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Thursday, June 21, 2012

Extra! Extra! England Crowns a New King, Zeppelins Fly, The Fight of the Century Sparks Riots

Our sweet romance release, Kilmeny of the Orchard, was written in 1910 and set on Canada's Prince Edward Island. It's easy to get lulled by the idyllic isolation of the island in the novel, but in reality the world in 1910 was becoming more and more connected, and events occurred across the globe that would have far-reaching repercussions. Here's a sampling of headlines from other parts of the world in 1910:

May 6:  George V becomes King of the United Kingdom upon the death of his father, Edward VII. He wrote in his diary, "I have lost my best friend and the best of fathers ... I never had a [cross] word with him in my life. I am heart-broken and overwhelmed with grief but God will help me in my responsibilities and darling May will be my comfort as she has always been. May God give me strength and guidance in the heavy task which has fallen on me."





June:  The LZ7 Deutschland Zeppelin makes the first commercial passenger flight from Friedrichshafen to Düsseldorf in Germany. The flight takes nine hours. Nine days later it would crash in bad weather, but none aboard would be seriously injured.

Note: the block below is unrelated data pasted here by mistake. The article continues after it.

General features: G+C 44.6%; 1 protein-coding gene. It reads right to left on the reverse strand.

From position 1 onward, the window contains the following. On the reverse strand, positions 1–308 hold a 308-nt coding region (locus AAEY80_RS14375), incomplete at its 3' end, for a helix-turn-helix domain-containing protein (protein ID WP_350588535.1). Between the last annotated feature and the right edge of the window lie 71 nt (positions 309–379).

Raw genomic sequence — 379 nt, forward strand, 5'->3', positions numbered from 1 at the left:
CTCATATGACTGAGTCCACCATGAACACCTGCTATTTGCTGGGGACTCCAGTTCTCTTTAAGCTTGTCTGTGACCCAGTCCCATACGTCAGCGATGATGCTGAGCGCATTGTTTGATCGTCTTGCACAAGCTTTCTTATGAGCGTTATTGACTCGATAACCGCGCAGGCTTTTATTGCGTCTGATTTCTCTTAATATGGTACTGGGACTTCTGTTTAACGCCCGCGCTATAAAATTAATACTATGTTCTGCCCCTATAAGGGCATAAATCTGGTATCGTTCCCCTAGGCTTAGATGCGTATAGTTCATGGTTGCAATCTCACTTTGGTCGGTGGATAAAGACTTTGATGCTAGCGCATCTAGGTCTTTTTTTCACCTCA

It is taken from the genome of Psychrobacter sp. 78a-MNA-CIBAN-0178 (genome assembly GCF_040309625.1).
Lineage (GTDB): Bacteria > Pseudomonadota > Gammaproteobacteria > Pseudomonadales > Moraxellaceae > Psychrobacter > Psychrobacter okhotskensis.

July:  African-American boxer Jack Johnson defeats American boxer James J. Jeffries in "The Fight of the Century." The match had been sponsored by those who wanted to see the black boxer defeated, and race riots would spread across the U.S. that night as angry whites sought to subdue jubilant African-American celebrations of his victory.





October 5:  A coup d'etat in Portugal deposes King Manuel II. With the royal palace under attack, Manuel flees to England where he will live for the rest of his life, as a Knight of the Garter and diplomat. The coup would establish the First Portuguese Republic, which would in turn be thrown over by another coup in 1926.






November:  The Mexican Revolution begins when dictator Porfiro Diaz rigs the country's first democratic election in his favor and has his opponent, Francisco I. Madero, thrown in jail. Madero calls for an armed revolution that will last for a decade and devolve into a series of civil wars, but ultimately resulting in the creation of the Mexican Constitution in 1917.

POSTED BY:  Jenny Q



Kilmeny of the Orchard by Lucy Maud Montgomery
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